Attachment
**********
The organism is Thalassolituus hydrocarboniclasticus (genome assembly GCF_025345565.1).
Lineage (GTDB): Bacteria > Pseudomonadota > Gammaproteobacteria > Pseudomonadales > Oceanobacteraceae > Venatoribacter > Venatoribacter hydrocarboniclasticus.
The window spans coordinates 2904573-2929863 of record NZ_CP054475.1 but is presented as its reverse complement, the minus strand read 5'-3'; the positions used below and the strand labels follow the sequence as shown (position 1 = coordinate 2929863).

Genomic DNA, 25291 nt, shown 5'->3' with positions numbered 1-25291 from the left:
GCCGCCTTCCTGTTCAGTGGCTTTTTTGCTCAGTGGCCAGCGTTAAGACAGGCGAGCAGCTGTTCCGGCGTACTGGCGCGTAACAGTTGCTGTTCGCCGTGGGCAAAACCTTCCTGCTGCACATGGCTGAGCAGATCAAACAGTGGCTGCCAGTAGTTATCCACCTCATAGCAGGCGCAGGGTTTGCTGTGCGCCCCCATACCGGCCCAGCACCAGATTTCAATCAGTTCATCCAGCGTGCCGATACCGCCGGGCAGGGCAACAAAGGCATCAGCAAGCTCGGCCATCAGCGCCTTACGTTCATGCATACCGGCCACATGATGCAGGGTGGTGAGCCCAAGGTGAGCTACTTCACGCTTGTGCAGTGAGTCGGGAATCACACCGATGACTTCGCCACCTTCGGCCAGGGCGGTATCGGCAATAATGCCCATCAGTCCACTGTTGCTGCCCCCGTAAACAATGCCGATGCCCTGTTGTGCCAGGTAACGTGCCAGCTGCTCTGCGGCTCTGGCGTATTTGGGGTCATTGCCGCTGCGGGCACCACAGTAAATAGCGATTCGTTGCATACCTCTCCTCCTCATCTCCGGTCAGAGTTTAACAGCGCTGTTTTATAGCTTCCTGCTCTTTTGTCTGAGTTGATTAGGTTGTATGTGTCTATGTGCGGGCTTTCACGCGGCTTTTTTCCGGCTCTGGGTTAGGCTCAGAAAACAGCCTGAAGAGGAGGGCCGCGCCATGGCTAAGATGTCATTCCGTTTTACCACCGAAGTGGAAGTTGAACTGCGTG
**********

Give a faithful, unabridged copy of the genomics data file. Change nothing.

The organism is Thalassolituus hydrocarboniclasticus (genome assembly GCF_025345565.1).
Lineage (GTDB): Bacteria > Pseudomonadota > Gammaproteobacteria > Pseudomonadales > Oceanobacteraceae > Venatoribacter > Venatoribacter hydrocarboniclasticus.
The window spans coordinates 2904573-2929863 of record NZ_CP054475.1 but is presented as its reverse complement, the minus strand read 5'-3'; the positions used below and the strand labels follow the sequence as shown (position 1 = coordinate 2929863).

Genomic DNA, 25291 nt, shown 5'->3' with positions numbered 1-25291 from the left:
GCCGCCTTCCTGTTCAGTGGCTTTTTTGCTCAGTGGCCAGCGTTAAGACAGGCGAGCAGCTGTTCCGGCGTACTGGCGCGTAACAGTTGCTGTTCGCCGTGGGCAAAACCTTCCTGCTGCACATGGCTGAGCAGATCAAACAGTGGCTGCCAGTAGTTATCCACCTCATAGCAGGCGCAGGGTTTGCTGTGCGCCCCCATACCGGCCCAGCACCAGATTTCAATCAGTTCATCCAGCGTGCCGATACCGCCGGGCAGGGCAACAAAGGCATCAGCAAGCTCGGCCATCAGCGCCTTACGTTCATGCATACCGGCCACATGATGCAGGGTGGTGAGCCCAAGGTGAGCTACTTCACGCTTGTGCAGTGAGTCGGGAATCACACCGATGACTTCGCCACCTTCGGCCAGGGCGGTATCGGCAATAATGCCCATCAGTCCACTGTTGCTGCCCCCGTAAACAATGCCGATGCCCTGTTGTGCCAGGTAACGTGCCAGCTGCTCTGCGGCTCTGGCGTATTTGGGGTCATTGCCGCTGCGGGCACCACAGTAAATAGCGATTCGTTGCATACCTCTCCTCCTCATCTCCGGTCAGAGTTTAACAGCGCTGTTTTATAGCTTCCTGCTCTTTTGTCTGAGTTGATTAGGTTGTATGTGTCTATGTGCGGGCTTTCACGCGGCTTTTTTCCGGCTCTGGGTTAGGCTCAGAAAACAGCCTGAAGAGGAGGGCCGCGCCATGGCTAAGATGTCATTCCGTTTTACCACCGAAGTGGAAGTTGAACTGCGTG